Design Patterns Series 3 - Decorator Pattern

In previous post we explored Strategy Pattern, today we will explore another design pattern, that take care of flows in standard OOP especially  when it comes to inheritance.

Decorator pattern :
The decorator pattern is perfect for the opening scenario, it's all about extending the functionality of given class. After you have written a class you can add decorators(additional classes) to extend that class, that mean you will not have to keep modifying the original class's code over and over again.

It allows you to write your code and avoid modification, while still extending that code if needed. So as much as possible design your core code so that  it doesn't have to be modified a lot, but may extended  as needed.

If you want to write a code to produce a car with description as "this is a new car", so the class car will be like the following
public class Car
{
   public Car()
   {
   }
   public String Description()
   {
      return "that is a new car";
   }
}
that is so simple but what about cars with air condition. you have to modify car description to "this is a new car with air condition"
public class Car
{
   public Car()
   {
   }
   public String Description()
   {
      return "that is a new car with air condition";
   }
}
again what about a car with air condition with central lock??. modify car class again
public class Car
{
   public Car()
   {
   }
   public String Description()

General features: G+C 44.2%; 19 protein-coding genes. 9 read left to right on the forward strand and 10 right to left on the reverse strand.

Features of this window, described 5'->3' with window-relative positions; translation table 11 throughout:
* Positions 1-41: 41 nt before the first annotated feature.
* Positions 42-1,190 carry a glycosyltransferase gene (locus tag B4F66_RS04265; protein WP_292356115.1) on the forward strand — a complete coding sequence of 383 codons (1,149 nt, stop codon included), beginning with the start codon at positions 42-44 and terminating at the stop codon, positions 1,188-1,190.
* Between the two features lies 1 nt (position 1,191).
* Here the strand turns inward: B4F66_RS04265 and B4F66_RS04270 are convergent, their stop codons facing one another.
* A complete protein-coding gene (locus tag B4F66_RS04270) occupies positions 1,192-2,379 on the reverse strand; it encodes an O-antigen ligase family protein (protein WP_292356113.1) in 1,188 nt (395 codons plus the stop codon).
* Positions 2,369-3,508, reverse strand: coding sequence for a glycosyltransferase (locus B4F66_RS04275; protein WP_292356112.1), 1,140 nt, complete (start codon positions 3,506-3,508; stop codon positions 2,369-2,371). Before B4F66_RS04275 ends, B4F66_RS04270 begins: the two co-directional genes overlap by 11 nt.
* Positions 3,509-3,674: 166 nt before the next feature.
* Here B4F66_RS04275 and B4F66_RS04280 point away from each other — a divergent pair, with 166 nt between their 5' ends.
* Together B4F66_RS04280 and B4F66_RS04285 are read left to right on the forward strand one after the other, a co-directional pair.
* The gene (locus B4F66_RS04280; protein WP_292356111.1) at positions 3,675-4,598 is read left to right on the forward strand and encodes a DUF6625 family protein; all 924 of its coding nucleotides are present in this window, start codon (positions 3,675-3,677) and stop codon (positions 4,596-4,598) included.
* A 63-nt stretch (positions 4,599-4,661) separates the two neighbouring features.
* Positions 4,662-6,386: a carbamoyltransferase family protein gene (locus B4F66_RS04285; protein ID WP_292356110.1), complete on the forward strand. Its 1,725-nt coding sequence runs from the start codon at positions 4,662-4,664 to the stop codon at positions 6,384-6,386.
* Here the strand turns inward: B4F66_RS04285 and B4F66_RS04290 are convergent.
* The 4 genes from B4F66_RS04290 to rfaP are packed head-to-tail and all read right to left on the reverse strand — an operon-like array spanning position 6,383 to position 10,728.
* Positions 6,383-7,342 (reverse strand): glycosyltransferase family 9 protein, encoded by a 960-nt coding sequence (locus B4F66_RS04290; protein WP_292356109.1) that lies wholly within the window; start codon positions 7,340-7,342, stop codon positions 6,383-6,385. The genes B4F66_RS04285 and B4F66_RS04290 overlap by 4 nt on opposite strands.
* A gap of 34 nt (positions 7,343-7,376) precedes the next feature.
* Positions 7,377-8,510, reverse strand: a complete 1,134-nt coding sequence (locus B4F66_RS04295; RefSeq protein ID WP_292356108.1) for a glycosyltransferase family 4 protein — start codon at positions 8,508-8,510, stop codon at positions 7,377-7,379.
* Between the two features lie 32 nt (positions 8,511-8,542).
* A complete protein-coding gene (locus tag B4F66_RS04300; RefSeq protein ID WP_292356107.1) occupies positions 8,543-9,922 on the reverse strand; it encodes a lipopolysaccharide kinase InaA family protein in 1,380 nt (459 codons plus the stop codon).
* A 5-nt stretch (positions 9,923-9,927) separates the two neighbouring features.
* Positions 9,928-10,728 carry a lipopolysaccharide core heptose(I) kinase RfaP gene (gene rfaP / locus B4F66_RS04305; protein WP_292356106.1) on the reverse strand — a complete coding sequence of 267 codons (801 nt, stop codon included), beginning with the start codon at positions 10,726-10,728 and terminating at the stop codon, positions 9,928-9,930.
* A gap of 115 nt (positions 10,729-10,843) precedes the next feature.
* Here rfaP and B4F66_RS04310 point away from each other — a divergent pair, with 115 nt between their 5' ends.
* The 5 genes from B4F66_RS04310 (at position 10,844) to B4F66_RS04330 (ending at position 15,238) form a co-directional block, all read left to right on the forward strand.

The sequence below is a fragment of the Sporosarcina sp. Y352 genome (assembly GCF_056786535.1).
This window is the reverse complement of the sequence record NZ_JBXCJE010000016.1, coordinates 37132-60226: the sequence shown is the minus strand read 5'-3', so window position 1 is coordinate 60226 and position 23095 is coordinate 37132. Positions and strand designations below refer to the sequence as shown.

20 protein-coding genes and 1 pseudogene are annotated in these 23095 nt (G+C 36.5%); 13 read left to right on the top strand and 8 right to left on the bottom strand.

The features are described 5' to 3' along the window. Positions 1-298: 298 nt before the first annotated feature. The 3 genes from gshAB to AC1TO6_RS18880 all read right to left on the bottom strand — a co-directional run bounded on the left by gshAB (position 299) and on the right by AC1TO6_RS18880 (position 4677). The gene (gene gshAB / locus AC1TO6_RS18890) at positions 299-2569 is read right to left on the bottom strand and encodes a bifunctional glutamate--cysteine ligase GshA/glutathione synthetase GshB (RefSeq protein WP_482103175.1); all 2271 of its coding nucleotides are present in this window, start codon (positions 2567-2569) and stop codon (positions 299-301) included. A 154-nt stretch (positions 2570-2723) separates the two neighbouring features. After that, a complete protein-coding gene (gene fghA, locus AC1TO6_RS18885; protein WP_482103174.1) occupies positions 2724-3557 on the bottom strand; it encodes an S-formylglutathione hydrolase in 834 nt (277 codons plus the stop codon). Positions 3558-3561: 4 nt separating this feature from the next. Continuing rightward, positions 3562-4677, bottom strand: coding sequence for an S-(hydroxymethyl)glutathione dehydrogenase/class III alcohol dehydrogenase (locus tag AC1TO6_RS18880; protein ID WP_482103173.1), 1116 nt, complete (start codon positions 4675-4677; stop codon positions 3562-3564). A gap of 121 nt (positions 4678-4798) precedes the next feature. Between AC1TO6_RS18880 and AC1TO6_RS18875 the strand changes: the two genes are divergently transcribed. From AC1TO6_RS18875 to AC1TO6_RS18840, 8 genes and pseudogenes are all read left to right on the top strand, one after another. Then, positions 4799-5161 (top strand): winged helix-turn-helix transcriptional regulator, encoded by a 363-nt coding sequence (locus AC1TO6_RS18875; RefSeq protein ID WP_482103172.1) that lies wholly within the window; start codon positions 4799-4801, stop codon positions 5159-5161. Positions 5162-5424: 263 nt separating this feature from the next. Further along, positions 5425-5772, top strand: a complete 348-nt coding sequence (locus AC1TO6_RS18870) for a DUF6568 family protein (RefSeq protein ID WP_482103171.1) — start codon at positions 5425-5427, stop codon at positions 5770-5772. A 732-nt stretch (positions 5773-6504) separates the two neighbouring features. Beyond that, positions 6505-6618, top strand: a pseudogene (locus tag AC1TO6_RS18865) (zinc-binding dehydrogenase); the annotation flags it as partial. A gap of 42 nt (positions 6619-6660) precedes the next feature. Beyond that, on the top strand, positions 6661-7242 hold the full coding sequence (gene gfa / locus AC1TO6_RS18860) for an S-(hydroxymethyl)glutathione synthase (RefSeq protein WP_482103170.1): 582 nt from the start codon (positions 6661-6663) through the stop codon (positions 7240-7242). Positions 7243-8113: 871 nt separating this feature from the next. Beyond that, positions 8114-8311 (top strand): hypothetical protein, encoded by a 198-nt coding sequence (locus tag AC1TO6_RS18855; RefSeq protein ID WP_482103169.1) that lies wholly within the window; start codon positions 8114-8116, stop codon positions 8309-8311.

{
      return "that is a new car with air condition with central lock";
   }
}
you need to add new feature to your car so modify your code again and again, so what should we do? remember close your code for modification but open it for extension. you are right decorator pattern will do that.
A better name for this pattern might be the "Augmentor" or "Extender" pattern;
because that's what it allows you to do: augment or extend a class; dynamically at runtime.
when you use wrapper code to extend your core functionality and you don't need to modify it, you are decorating the code.
To use decorating pattern in your code firstly you should close your core code to modify, we can assume the first car class is the core of our code
public class Car
{
   public Car()
   {
   }
   public String Description()
   {
      return "that is a new car";
   }
}
now we need to open our code to extension, we can do that by make all car class wrapper  have to inherit Car class
Now we can create a car with air condition using wrapper, AirCondition, which add air condition to the core car and because it is a wrapper class it has to know what it is wrapping so you can pass a car object to its constructor.
public class AirCondition : Car
{
   Car car;
   public AirCondition(Car _car)
   {
      car = _car;
   }
   public override String Description()
   {
      return car.Description() + " with air condition";
   }
}
you also can add central lock to your car using CentralLock wrapper
public class CentralLock: Car
{
   Car car;
   public CentralLock(Car _car)
   {
      car = _car;
   }
   public override String Description()
   {
      return car.Description() + " with central lock";
   }
}
as we see from examples we wrote our core functionality and did not modify it, just we extended it, the following code fragment will show us how to use wrappers class to extend our core functionality in run time.
Car myCar = new Car();
myCar = new AirCondition(myCar);
myCar = new CentralLock(myCar);
myCar = new CentralLock(myCar);

Console.Write(myCar.Description());
this code fragment will print out the following description
that is a new car with air condition with central lock with central lock
Now you were able to extend the core object simply by wrapping it in various decorator wrappers, avoiding modification of the core code.That’s how you use the Decorator design pattern.

you can download the full source code here

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